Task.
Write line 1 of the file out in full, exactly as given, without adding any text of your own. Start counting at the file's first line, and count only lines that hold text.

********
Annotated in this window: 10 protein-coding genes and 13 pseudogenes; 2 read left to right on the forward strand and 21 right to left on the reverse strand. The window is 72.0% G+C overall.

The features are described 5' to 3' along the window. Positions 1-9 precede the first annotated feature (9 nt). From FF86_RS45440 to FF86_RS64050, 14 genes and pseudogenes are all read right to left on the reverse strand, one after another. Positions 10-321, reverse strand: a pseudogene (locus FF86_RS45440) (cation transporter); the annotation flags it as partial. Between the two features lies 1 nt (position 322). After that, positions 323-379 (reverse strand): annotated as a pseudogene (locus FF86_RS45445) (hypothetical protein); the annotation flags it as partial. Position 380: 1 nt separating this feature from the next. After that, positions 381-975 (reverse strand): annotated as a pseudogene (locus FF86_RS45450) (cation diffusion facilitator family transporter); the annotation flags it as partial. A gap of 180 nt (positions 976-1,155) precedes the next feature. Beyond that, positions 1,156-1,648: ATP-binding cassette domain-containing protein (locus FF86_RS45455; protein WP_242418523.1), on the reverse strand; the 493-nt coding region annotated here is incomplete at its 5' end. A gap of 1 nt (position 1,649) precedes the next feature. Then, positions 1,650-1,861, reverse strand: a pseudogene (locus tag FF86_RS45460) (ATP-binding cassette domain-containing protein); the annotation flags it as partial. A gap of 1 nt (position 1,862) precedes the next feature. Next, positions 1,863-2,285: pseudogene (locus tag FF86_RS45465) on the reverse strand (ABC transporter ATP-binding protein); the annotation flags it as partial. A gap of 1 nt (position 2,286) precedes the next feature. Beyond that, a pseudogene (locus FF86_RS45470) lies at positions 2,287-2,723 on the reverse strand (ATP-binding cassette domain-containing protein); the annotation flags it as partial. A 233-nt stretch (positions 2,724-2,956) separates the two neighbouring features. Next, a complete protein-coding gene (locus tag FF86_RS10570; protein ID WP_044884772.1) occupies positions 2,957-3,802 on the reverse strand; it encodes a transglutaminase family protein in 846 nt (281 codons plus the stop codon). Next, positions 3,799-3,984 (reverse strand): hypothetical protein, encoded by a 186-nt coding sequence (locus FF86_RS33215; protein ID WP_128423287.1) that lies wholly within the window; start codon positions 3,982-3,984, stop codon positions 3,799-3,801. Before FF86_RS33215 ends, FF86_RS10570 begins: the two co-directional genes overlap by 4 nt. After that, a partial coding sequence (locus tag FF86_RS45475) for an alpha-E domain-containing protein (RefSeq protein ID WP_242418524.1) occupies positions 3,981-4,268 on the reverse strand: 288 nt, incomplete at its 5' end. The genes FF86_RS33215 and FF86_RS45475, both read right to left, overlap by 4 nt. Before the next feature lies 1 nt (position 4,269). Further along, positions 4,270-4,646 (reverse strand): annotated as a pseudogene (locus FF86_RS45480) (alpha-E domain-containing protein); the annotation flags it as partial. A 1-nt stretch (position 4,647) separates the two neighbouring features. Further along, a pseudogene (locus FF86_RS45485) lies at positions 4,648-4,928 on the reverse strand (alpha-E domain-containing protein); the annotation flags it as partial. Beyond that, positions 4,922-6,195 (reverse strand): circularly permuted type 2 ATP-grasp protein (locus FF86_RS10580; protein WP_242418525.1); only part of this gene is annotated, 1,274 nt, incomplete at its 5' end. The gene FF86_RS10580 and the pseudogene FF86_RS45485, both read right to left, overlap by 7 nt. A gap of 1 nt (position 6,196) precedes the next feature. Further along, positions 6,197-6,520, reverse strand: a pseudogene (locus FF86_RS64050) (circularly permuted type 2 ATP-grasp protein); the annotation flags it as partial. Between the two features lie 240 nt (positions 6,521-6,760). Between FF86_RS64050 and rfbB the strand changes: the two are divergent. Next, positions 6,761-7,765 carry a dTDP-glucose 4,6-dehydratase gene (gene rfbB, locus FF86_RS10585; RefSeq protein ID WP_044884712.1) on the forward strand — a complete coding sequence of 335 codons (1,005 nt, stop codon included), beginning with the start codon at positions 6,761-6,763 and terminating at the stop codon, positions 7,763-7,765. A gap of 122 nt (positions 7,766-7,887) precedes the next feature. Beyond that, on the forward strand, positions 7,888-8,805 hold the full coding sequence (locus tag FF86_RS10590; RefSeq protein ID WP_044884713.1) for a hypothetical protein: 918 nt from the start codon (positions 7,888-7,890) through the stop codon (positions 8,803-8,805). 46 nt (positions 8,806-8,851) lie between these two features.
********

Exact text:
Annotated in this window: 10 protein-coding genes and 13 pseudogenes; 2 read left to right on the forward strand and 21 right to left on the reverse strand. The window is 72.0% G+C overall.